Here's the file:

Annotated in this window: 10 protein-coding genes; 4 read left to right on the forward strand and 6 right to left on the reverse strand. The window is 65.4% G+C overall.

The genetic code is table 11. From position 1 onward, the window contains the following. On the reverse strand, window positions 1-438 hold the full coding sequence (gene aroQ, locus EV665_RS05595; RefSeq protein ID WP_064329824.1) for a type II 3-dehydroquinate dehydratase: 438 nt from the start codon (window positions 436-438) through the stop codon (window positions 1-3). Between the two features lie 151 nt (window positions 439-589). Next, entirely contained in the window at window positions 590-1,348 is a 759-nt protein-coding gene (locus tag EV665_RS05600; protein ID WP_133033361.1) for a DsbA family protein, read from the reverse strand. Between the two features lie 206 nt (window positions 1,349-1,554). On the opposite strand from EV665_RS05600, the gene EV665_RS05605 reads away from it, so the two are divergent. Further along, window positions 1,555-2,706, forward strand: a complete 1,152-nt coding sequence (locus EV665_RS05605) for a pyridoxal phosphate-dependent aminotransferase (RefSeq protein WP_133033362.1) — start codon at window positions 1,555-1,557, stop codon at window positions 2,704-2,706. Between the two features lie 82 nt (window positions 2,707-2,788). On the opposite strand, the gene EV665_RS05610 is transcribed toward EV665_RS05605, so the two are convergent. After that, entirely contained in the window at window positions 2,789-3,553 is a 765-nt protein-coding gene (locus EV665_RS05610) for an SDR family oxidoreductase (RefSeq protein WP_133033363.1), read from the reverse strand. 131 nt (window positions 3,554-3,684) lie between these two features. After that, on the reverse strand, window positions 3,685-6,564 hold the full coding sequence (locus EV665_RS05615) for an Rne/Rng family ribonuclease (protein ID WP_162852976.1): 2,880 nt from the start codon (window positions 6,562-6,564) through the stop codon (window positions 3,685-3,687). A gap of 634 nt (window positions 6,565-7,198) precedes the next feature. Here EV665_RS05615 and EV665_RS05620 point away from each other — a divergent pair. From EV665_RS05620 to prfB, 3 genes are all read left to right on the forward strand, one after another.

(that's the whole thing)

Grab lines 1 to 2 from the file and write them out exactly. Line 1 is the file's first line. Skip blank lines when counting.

Annotated in this window: 10 protein-coding genes; 4 read left to right on the forward strand and 6 right to left on the reverse strand. The window is 65.4% G+C overall.

The genetic code is table 11. From position 1 onward, the window contains the following. On the reverse strand, window positions 1-438 hold the full coding sequence (gene aroQ, locus EV665_RS05595; RefSeq protein ID WP_064329824.1) for a type II 3-dehydroquinate dehydratase: 438 nt from the start codon (window positions 436-438) through the stop codon (window positions 1-3). Between the two features lie 151 nt (window positions 439-589). Next, entirely contained in the window at window positions 590-1,348 is a 759-nt protein-coding gene (locus tag EV665_RS05600; protein ID WP_133033361.1) for a DsbA family protein, read from the reverse strand. Between the two features lie 206 nt (window positions 1,349-1,554). On the opposite strand from EV665_RS05600, the gene EV665_RS05605 reads away from it, so the two are divergent. Further along, window positions 1,555-2,706, forward strand: a complete 1,152-nt coding sequence (locus EV665_RS05605) for a pyridoxal phosphate-dependent aminotransferase (RefSeq protein WP_133033362.1) — start codon at window positions 1,555-1,557, stop codon at window positions 2,704-2,706. Between the two features lie 82 nt (window positions 2,707-2,788). On the opposite strand, the gene EV665_RS05610 is transcribed toward EV665_RS05605, so the two are convergent. After that, entirely contained in the window at window positions 2,789-3,553 is a 765-nt protein-coding gene (locus EV665_RS05610) for an SDR family oxidoreductase (RefSeq protein WP_133033363.1), read from the reverse strand. 131 nt (window positions 3,554-3,684) lie between these two features. After that, on the reverse strand, window positions 3,685-6,564 hold the full coding sequence (locus EV665_RS05615) for an Rne/Rng family ribonuclease (protein ID WP_162852976.1): 2,880 nt from the start codon (window positions 6,562-6,564) through the stop codon (window positions 3,685-3,687). A gap of 634 nt (window positions 6,565-7,198) precedes the next feature. Here EV665_RS05615 and EV665_RS05620 point away from each other — a divergent pair. From EV665_RS05620 to prfB, 3 genes are all read left to right on the forward strand, one after another.